I wanted to delve a little further into the Just Don’t Lose It cover story from this week’s Barron’s. The article included some sort of model portfolio that US Trust is apparently recommending to its clients. There were a couple of different things in there so this will focus on the “long term benchmark” which was as follows; Cash 0%US Large Cap 16%US Mid Cap 7%US Small Cap 4%Developed Foreign 9%Emerging Market 6%US Investment Grade Debt 25%Foreign Developed 2%US High Yield 3%Hedge Fund 12%Private Equity 4%Real Estate 6%Tangible Assets 6% Again the above is put forth by US Trust not me or my firm. First is that there are a couple of things I would do differently. The way the numbers work out, US Trust is suggesting a little over 1/3 of the equity allocation go into foreign. In thinking about the long term and how things are evolving I would want more exposure to foreign equities (we have more exposure than this) and I would reiterate that the terms developed and emerging have become meaningless as many so called developed nations have banana republic-like debt loads. I would also want more foreign exposure in the fixed income allocation, without going nuts. Some foreign exposure can help increase the yield of the portfolio. We love Aussie debt but we have a small allocation which does help the yield but we do not own so much that we are chasing yield. While I do not think the US Trust portfolio does chase yield, a lot of investors do and this usually ends badly for not having understood the risk taken...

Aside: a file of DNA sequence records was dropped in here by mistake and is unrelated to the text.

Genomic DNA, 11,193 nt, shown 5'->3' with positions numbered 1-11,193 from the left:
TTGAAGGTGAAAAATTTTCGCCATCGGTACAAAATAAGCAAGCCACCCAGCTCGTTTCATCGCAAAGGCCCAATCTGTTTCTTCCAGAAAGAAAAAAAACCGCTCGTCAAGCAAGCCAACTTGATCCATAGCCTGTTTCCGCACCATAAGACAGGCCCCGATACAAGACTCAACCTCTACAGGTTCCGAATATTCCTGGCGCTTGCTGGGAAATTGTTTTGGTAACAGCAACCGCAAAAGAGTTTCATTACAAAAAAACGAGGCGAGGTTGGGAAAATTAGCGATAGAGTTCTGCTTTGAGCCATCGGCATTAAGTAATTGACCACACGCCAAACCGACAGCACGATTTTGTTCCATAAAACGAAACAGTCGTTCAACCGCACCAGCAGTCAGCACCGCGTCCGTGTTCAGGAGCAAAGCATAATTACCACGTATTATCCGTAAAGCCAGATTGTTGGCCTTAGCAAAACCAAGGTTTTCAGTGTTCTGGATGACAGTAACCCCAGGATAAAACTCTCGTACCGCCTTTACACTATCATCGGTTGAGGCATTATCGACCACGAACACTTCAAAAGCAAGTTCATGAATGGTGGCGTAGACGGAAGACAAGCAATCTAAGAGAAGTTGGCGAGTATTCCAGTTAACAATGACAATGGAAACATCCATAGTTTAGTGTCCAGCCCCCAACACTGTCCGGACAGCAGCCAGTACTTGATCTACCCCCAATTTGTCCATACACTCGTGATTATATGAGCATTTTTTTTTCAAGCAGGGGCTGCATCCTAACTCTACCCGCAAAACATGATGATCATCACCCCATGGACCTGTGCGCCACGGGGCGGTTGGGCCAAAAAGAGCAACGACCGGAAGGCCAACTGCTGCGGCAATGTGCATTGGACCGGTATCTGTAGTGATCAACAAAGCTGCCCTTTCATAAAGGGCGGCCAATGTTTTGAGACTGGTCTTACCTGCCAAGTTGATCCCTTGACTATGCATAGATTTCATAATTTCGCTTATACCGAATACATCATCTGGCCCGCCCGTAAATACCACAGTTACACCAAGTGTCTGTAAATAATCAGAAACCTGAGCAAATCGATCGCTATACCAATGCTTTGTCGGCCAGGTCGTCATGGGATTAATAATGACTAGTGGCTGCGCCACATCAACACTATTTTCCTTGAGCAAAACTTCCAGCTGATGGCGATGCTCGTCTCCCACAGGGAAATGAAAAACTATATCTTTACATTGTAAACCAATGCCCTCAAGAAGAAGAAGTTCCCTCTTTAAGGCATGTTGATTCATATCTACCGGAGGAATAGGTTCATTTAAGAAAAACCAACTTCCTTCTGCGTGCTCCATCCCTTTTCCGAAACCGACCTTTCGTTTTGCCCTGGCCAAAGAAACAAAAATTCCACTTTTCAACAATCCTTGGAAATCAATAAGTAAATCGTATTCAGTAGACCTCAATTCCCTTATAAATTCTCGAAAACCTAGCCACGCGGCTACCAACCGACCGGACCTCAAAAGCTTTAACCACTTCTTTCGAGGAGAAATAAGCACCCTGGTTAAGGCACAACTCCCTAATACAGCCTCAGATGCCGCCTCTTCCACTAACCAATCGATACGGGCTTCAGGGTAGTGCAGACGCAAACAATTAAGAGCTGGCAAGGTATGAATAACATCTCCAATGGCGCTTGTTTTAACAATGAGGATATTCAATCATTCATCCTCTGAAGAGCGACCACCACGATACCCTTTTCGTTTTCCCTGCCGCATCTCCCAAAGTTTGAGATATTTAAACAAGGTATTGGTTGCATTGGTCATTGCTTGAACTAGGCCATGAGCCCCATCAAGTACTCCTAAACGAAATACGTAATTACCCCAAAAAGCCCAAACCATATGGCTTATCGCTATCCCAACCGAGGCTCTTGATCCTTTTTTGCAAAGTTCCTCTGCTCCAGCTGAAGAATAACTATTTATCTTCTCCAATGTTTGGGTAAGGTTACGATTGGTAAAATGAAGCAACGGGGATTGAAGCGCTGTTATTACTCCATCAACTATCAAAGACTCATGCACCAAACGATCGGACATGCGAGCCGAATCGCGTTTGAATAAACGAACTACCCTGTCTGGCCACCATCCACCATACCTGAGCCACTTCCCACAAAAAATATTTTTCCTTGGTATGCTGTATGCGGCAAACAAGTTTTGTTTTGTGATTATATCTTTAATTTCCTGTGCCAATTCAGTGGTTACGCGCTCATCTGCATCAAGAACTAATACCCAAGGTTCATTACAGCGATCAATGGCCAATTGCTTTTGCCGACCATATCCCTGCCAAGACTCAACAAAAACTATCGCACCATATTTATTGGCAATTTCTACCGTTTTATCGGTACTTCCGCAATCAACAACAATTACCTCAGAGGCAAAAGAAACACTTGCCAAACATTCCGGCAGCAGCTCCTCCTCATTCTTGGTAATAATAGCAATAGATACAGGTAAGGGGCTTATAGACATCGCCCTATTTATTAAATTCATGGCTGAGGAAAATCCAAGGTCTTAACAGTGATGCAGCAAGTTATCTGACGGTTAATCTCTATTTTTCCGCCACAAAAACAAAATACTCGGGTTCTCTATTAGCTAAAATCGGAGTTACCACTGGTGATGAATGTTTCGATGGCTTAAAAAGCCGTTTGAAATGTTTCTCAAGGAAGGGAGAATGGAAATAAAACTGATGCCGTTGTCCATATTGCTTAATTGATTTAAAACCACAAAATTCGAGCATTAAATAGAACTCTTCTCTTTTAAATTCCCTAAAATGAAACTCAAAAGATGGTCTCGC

Sunday Morning Coffee

The Barron’s cover story was titled Just Don’t Lose It and it tried to explore the extent to which investor psychology has shifted to being more skeptical or distrusting and the article also tried to offer some solutions. Candidly the article was a little thin but the questions raised are interesting as is the pursuit for a solution. There was an interesting stat about how many Gen Ys don’t trust stocks and so have a high portion in cash. Also mentioned was how well dividend payers did in 2011 which is supporting evidence of people eschewing growth in favor of something more predictable; the dividends. My take on these issues has been the same for a while. I do believe stocks and markets still work but there has been an evolution. Plenty of markets and plenty of individual stocks have carried on even as the SPX has floundered and there will continue to be plenty of markets and individual stocks that carry on if the SPX continues to flounder. Certainly this means the task is more difficult and it is reasonable that people don’t want to spend more time on their savings and their investing than they used to but success probably means just that; spending more time than they did 15 years ago. Fortunately the tradeoff is very simple to understand even if not easy to pull off. If 2-3% annually is a more likely outcome then more needs to be saved or you need to work longer or spend less or any combo of the three. As far as the actual title of the article; people feel...